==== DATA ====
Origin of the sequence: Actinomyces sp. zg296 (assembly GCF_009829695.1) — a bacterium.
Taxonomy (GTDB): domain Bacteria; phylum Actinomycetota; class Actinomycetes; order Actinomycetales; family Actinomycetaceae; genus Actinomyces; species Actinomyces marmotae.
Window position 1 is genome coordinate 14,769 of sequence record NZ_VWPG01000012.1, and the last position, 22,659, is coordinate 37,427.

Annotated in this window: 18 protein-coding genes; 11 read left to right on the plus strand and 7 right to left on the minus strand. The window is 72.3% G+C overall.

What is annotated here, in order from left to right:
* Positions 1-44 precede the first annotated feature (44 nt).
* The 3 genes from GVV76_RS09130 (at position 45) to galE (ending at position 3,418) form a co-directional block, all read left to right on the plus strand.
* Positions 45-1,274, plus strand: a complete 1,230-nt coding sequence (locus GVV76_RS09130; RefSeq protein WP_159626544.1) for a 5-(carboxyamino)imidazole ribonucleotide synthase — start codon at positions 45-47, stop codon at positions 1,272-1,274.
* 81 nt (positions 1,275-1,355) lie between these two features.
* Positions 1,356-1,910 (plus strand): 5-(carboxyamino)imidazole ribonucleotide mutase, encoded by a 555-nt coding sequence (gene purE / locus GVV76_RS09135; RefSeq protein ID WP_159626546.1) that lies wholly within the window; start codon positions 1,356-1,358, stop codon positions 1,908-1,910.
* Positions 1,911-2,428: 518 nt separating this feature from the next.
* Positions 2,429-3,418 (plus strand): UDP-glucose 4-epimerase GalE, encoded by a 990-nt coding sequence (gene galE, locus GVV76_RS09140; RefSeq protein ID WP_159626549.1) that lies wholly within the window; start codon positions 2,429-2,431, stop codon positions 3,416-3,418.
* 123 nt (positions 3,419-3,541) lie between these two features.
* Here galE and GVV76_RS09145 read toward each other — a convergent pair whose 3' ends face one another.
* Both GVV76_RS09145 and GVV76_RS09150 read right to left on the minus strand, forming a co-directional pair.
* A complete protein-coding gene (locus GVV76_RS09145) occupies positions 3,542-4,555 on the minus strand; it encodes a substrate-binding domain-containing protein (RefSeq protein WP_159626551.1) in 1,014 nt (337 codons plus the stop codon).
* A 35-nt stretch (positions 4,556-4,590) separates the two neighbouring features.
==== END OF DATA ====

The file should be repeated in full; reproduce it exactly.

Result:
Origin of the sequence: Actinomyces sp. zg296 (assembly GCF_009829695.1) — a bacterium.
Taxonomy (GTDB): domain Bacteria; phylum Actinomycetota; class Actinomycetes; order Actinomycetales; family Actinomycetaceae; genus Actinomyces; species Actinomyces marmotae.
Window position 1 is genome coordinate 14,769 of sequence record NZ_VWPG01000012.1, and the last position, 22,659, is coordinate 37,427.

Annotated in this window: 18 protein-coding genes; 11 read left to right on the plus strand and 7 right to left on the minus strand. The window is 72.3% G+C overall.

What is annotated here, in order from left to right:
* Positions 1-44 precede the first annotated feature (44 nt).
* The 3 genes from GVV76_RS09130 (at position 45) to galE (ending at position 3,418) form a co-directional block, all read left to right on the plus strand.
* Positions 45-1,274, plus strand: a complete 1,230-nt coding sequence (locus GVV76_RS09130; RefSeq protein WP_159626544.1) for a 5-(carboxyamino)imidazole ribonucleotide synthase — start codon at positions 45-47, stop codon at positions 1,272-1,274.
* 81 nt (positions 1,275-1,355) lie between these two features.
* Positions 1,356-1,910 (plus strand): 5-(carboxyamino)imidazole ribonucleotide mutase, encoded by a 555-nt coding sequence (gene purE / locus GVV76_RS09135; RefSeq protein ID WP_159626546.1) that lies wholly within the window; start codon positions 1,356-1,358, stop codon positions 1,908-1,910.
* Positions 1,911-2,428: 518 nt separating this feature from the next.
* Positions 2,429-3,418 (plus strand): UDP-glucose 4-epimerase GalE, encoded by a 990-nt coding sequence (gene galE, locus GVV76_RS09140; RefSeq protein ID WP_159626549.1) that lies wholly within the window; start codon positions 2,429-2,431, stop codon positions 3,416-3,418.
* 123 nt (positions 3,419-3,541) lie between these two features.
* Here galE and GVV76_RS09145 read toward each other — a convergent pair whose 3' ends face one another.
* Both GVV76_RS09145 and GVV76_RS09150 read right to left on the minus strand, forming a co-directional pair.
* A complete protein-coding gene (locus GVV76_RS09145) occupies positions 3,542-4,555 on the minus strand; it encodes a substrate-binding domain-containing protein (RefSeq protein WP_159626551.1) in 1,014 nt (337 codons plus the stop codon).
* A 35-nt stretch (positions 4,556-4,590) separates the two neighbouring features.